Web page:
The College under siege

The Baloch Hal Editorial

By Malik Siraj Akbar

The Baloch Students Organization (BSO-Azad) took out a mammoth protest rally in Quetta city on Tuesday to protest over the illegal occupation of the Government Degree College in Quetta by the Frontier Corps (FC). The protest rally, led by BSO Shal (Quetta) zone, Shahzaib Baloch, was attended by a large number of male and female students-cum-political activists. They started their march from Quetta Press Club and stopped in front of the Degree College on Sariab Road for a demonstration.

Of course, the protestors may have had their political agenda to implement while taking out such a grand protest rally in Quetta. However, the students had a point to make. The protest rally brought in public attention a neglected grave issue that entails the occupation of a key college in Quetta by the Frontier Corps (FC). This matter should have been raised by the media, students and teachers associations much earlier to draw the attention of the Balochistan government towards another front where the FC is acting in an uncivilized manner.

The Government Degree College Quetta, which is the learning place for most of the lower middle class students from Quetta and some other neighboring districts, has been completely closed for the last many months. The sole odd explanation given for the closure of this premier educational institution is the forceful control of armed FC men over the college. The FC does not give any explanation for its forceful occupation of a college because FC in Balochistan, unfortunately, is not answerable to anyone. Starting from a pedestrian to the Chief Minister of Balochistan, everyone in the country’s largest but most oppressed province has one thing to say about the FC: “We do not know who controls this rogue force.”

Not only the college but also the hostel at the Degree College is in the control of the FC. Ironically, students coming from remote parts of Balochistan are compelled to pay exorbitant rents for lodging in different hotels, flats and guest houses in Quetta to prepare for examination. While deserving students of Balochistan (say the proverbial “sons of the soil”) have the doors of college shut and the gates of the hostel fully sealed for them, alien troopers coming from the North Western Frontier Province and Punjab rascally dwell on the campuses by dint of force. This is the worst thing that could happen to the education of Balochistan. This is also the highest level of arrogance exhibited by the security forces towards a province that lags behind in the domain of education. Where is democracy?

Basically, it was not the sole responsibility of the students to hold a protest against the forceful occupation of the Government Degree College by the Frontier Corps. The entire civil society, parents of the students, members of the Balochistan government should have joined hands to demand the reopening of the college and the hostel.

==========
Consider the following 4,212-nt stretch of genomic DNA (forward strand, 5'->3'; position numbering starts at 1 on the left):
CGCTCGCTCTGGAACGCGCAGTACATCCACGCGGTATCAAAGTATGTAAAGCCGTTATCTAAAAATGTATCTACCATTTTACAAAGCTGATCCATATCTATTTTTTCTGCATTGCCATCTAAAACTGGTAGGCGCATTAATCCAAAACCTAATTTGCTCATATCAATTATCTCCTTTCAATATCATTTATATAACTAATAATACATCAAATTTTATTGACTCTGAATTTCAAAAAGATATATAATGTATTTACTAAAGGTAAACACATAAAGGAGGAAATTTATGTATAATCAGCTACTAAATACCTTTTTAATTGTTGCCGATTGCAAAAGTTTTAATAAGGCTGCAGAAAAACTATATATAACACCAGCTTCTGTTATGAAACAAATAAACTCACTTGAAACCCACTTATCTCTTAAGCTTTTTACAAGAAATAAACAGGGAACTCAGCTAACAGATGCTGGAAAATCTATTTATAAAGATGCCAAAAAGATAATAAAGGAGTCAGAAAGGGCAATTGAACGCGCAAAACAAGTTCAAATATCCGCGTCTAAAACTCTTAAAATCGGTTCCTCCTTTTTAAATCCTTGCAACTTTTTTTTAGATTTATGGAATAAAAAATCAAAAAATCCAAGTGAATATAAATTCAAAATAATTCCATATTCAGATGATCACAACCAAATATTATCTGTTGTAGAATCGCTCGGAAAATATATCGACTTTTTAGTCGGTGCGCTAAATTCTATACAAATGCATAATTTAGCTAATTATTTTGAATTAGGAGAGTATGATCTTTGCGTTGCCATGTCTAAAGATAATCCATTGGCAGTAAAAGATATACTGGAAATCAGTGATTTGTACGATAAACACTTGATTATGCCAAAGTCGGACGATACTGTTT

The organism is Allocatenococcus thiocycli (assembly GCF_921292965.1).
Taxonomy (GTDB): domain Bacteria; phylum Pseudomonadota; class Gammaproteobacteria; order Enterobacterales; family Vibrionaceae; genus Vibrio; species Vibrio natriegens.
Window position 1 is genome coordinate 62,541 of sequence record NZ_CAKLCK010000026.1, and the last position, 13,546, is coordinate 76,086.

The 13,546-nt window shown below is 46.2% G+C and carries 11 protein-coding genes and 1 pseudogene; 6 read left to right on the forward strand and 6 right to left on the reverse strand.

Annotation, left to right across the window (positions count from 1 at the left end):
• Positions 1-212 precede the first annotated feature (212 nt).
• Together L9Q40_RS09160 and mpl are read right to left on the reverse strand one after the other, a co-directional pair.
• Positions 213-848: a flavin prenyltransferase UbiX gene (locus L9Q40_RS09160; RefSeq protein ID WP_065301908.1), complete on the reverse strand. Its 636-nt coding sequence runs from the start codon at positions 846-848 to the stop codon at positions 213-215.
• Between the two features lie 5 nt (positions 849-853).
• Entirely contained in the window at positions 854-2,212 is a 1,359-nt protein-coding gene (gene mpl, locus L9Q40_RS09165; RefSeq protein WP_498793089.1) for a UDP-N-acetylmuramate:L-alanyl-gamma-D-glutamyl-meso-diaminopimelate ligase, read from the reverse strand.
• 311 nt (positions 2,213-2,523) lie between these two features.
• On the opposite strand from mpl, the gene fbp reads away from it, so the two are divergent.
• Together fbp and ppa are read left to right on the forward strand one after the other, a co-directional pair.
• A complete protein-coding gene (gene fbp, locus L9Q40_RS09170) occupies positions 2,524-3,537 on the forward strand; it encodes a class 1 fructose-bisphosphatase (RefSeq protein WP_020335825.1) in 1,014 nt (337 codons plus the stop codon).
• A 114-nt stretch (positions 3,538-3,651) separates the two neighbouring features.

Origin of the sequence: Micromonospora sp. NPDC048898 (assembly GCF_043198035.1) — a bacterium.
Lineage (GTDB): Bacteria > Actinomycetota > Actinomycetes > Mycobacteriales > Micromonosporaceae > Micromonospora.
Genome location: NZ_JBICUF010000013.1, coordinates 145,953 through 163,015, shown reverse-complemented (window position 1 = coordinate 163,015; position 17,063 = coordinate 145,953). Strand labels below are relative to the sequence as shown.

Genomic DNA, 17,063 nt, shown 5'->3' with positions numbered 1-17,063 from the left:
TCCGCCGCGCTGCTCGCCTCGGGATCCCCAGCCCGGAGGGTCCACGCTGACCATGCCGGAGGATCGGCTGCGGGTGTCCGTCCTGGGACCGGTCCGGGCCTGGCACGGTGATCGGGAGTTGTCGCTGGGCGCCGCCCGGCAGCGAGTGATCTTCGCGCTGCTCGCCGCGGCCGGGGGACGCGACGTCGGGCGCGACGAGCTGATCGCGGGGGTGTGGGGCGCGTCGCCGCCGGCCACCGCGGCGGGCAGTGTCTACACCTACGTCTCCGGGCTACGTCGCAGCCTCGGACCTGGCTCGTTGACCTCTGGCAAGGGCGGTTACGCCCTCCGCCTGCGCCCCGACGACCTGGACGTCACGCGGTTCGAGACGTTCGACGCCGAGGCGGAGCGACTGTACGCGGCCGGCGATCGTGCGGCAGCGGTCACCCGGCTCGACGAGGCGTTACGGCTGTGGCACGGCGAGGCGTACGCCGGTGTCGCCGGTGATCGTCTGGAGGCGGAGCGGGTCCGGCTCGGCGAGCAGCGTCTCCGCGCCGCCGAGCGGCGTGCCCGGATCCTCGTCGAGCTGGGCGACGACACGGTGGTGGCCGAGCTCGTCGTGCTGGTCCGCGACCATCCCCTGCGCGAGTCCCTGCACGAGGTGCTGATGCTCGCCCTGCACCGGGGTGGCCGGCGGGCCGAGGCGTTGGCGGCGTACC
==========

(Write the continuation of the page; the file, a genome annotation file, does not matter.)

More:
In the past, a similar situation persisted at the University of Balochistan for several months. With the university and the hostel in control of the FC, student faced daunting problems in the continuity of their education. Those who came from remote districts like Turbat and Gwadar had to encounter nightmarish problems in terms of finding accommodation in the wake of closure of the hostels. There is indeed no justification for deployment of security forces inside the colleges and universities of Balochistan under current normal circumstances.

The response of the Balochistan government towards such uncalled for attitude of the Frontier Corps towards the educational institutions has been disappointing. The provincial government has remained indifferent to such an extent towards this issue as if it had nothing to lose due to disturbance caused in the academic activities of the young students of Balochistan. Political situation aside, the educational institutions of Balochistan must receive uninterrupted education. When the security forces enter different educational institutions without any reasons or declared official justifications merely to find a ‘suitable place to stay’, this can only be described as a deliberate attempt to deny higher education to the youth of Balochistan.

We have opposed the deployment of the FC and all other paramilitary forces on the university campuses even during all times because major institutions already have their own police force to ensure the safety of the staff and students there. In addition, places of higher learning cannot thrive under the shadow of guns, tanks and highhandedness of the security forces. Colleges and universities are the places where students must be encouraged to think independently. They should be allowed to enter into rational arguments and do objective analysis of various matters. They should not be dictated to follow a certain line of learning at this crucial stage of their academic lives.

Many people, including the Governor of Balochistan and the Chief Minister, may have ideological differences with the stance of the BSO-Azad. Yet, they should admire the courage of these young men and women who stood up against the forceful occupation of Degree College by the FC for so many months. They should take notice of this serious issue and give (with the help of the federal government, of course) immediate instructions to the FC to vacate all educational institutions of Balochistan wherever it has self-deployed itself. Educational institutions look good when ruled by (wo)men with brain not boots.

The Baloch Hal is the first online English newspaper of Balochistan)

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